eduCAtion insider: Your Inside Connection to CA Education News
Published by Leader Services Logo Tuesday, January 18th 2011

Proposed budget spares K-12 education, cuts Medi-Cal by $1.7 billion

Source: Rancho Bernardo Patch

CA Governor Jerry BrownGov. Jerry Brown announced a proposed budget Jan. 10 that would cut $12.5 billion from the state's budget, including a cut in take-home pay for state employees.

With additional proposed cuts of $1.7 billion from Medi-Cal and an 8-10 percent cut in pay for most state workers, the budget would eliminate an 18-month budget gap estimated at $25.4 billion, according to the governor's office. What's more, the budget would create a $1 billion reserve fund.

While there will be cuts in higher education, one area of state spending that won't be cut is K-12 education.


Report gives state schools a 'C' grade

Source: California Watch

Student at deskCalifornia's state schools ranked 30th in the nation in an annual education survey published by the nonprofit group Editorial Projects in Education Research Center. That's a "C" letter grade.

The report was based on six criteria including "Chance for Success," "K-12 Achievement," and "Standards, Assessment & Accountability." The state performed poorly in many K-12 categories, but earned an A-minus for Standards, Assessments, and Accountability.

The 15th annual Quality Counts report is based on surveys sent to the chief state school officers in all 50 states and the District of Columbia.


Schools must change curriculums to better prepare students for college

Source: eSchoolNews

A new report supports what many have long claimed: high school students are ill-prepared for the challenges of higher education.

College student at deskEntitled Closing the Gap between High School and College, the report was released by the Blackboard Institute, an independent research organization within the education-tech company Blackboard Inc. The institute gathered its data for the report based on interviews with education experts from K-12 schools, community colleges, research institutions, and nonprofit organizations.

According to the report's findings, students should be exposed to college-level courses early on. In addition, classrooms should take advantage of technology to emphasize problem-solving and critical thinking (though as Blackboard is an education-tech company, it's expected the organization would push for greater use of technology in the classroom).

Of the students who enter college, according to the report, nearly a third drop out after their first year - and 50 percent never graduate.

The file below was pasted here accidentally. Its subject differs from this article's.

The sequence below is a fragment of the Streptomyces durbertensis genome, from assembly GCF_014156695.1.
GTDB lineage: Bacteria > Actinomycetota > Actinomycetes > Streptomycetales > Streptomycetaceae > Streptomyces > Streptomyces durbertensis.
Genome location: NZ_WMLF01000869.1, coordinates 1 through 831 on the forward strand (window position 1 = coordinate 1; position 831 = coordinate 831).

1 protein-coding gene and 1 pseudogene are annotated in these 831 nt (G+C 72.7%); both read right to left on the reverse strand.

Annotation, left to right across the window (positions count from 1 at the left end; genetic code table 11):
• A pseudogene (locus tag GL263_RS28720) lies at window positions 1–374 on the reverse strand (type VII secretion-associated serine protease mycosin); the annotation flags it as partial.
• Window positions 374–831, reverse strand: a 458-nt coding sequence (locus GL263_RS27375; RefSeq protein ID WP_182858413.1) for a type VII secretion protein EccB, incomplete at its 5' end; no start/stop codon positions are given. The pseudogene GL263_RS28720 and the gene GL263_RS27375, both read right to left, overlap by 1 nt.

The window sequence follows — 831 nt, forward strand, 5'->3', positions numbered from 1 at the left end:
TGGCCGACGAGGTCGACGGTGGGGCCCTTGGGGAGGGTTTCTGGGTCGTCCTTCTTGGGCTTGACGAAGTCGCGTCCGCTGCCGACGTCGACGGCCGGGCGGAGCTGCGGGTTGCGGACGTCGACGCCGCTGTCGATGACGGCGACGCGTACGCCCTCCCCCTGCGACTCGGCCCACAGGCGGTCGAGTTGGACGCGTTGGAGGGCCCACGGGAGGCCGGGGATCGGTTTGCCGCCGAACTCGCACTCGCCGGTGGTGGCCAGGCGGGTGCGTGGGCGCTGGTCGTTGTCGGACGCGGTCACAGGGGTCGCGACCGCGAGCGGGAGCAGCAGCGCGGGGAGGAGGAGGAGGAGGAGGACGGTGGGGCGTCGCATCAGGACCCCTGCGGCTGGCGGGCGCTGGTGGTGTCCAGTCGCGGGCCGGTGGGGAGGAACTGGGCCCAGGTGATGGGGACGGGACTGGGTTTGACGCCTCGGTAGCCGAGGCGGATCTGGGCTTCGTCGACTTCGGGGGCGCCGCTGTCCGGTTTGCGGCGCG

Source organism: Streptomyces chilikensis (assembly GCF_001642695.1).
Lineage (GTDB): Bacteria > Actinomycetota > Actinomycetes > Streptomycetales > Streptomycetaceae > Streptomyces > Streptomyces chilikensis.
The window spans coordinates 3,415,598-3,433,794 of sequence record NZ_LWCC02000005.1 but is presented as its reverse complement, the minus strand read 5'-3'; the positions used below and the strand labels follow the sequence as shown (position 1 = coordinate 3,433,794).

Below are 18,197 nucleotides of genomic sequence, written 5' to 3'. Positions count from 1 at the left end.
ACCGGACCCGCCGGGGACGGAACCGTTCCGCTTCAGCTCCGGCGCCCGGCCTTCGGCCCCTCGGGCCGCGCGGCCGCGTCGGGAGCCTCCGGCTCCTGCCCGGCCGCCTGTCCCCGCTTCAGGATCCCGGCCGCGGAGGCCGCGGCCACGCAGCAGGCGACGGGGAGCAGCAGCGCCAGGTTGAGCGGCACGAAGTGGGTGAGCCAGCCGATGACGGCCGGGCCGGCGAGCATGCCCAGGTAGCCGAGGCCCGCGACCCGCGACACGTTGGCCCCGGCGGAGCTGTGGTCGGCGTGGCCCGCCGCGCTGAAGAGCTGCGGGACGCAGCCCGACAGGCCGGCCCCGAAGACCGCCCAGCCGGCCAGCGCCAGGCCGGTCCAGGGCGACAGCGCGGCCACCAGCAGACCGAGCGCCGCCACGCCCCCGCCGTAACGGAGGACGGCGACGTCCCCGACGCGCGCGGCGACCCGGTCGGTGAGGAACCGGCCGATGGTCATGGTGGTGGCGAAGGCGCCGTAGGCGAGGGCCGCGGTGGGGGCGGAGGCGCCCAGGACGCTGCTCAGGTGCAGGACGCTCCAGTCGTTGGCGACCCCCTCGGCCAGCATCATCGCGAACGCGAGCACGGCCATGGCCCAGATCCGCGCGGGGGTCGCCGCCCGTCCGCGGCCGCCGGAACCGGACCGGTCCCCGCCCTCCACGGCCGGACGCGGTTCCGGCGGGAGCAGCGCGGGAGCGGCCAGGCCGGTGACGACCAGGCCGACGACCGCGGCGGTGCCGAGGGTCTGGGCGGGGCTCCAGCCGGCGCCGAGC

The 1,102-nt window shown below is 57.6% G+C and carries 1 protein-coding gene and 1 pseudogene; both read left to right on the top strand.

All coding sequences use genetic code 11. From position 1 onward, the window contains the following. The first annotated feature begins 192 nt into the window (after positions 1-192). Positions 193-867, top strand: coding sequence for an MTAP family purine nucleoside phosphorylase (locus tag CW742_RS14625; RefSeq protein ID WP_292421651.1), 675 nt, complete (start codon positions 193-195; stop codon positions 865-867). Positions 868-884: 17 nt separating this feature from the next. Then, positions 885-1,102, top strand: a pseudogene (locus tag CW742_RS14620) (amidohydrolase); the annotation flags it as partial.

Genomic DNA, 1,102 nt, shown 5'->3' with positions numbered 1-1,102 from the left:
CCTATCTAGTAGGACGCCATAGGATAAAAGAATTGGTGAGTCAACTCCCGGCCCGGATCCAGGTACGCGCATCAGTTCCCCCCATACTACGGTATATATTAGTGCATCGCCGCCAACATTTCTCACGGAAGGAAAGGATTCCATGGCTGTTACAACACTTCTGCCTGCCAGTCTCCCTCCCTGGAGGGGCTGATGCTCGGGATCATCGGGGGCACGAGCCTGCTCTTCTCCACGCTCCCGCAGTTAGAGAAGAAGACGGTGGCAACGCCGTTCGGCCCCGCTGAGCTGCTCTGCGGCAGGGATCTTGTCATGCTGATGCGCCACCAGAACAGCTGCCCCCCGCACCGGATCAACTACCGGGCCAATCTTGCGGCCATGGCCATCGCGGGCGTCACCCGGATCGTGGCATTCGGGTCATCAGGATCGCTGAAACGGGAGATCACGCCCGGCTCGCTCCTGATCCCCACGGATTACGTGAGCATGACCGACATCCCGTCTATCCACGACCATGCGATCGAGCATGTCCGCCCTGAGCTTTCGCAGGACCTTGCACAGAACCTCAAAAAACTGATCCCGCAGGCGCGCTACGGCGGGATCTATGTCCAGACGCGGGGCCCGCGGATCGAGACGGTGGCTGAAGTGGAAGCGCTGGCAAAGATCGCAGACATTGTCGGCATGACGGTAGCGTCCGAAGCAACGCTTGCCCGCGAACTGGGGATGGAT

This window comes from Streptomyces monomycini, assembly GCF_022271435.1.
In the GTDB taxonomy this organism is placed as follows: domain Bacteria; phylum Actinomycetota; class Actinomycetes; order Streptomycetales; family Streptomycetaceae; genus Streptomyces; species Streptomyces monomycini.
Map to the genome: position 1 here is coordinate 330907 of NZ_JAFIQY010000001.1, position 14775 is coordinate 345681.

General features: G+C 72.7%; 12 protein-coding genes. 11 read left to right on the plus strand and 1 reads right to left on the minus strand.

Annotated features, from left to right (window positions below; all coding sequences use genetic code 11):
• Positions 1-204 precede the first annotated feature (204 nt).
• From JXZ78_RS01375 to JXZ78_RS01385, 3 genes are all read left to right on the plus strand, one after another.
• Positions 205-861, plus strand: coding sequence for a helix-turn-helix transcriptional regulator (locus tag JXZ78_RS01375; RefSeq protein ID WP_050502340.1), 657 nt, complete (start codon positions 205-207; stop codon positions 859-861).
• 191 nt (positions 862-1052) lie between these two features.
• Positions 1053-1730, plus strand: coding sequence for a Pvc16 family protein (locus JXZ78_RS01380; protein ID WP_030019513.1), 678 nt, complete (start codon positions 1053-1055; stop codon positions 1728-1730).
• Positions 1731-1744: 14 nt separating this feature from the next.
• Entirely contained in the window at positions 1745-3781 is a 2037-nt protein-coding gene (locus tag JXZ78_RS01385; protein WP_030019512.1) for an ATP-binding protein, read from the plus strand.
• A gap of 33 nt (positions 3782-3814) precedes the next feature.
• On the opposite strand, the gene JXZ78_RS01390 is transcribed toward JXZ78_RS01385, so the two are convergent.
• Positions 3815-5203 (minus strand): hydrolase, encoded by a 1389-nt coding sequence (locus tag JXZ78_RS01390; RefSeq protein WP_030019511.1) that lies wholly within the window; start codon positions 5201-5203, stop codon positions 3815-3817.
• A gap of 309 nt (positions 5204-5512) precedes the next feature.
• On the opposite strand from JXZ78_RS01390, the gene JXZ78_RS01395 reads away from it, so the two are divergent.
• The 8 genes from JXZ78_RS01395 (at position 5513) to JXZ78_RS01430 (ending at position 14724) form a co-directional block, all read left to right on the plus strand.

In this issue...

A word from Leader Services

Leader Services has been successfully helping schools recover millions of dollars for their special education programs through Medi-Cal since 1994.

We are pleased to provide the following testimonial from Ken Schmidt, Director of Student Services at Moreno Valley USD, with whom we've provided LBO Billing and MAA services since the 2007-08 school year:

"I have been very pleased with the personal attention and the continued involvement by your staff always looking for ways for our district to increase revenue while keeping in mind compliance obligations.

"Our revenue has more than tripled in the area of LEA billing and we are now on course to increase our MAA billing as well.

"Moreno Valley Unified went through a very difficult audit and Leader Services provided help to us even when they were not our provider."

- Ken Schmidt, Director of Student Services at Moreno Valley USD


In other news...

Funding shortage may be issue in schools' compliance with nutrition standards

Source: CA Department of Education

State Superintendent of Public Instruction Tom Torlakson expressed concern Jan. 13 that it will be difficult for schools to comply with new federal school meal nutrition standards due to lack of funds.

Torlakson authorized legislation to improve student nutrition and fitness, but questioned how schools can pay for it without help from the federal government. Of California's 6.2 million students, 55 percent receive free or reduced-price meals.

According to the Department of Agriculture, while new standards would cost schools an additional 64 cents per student per day for both breakfast and lunch, the reimbursement increase is only 6 cents - leaving a 58-cent funding gap.



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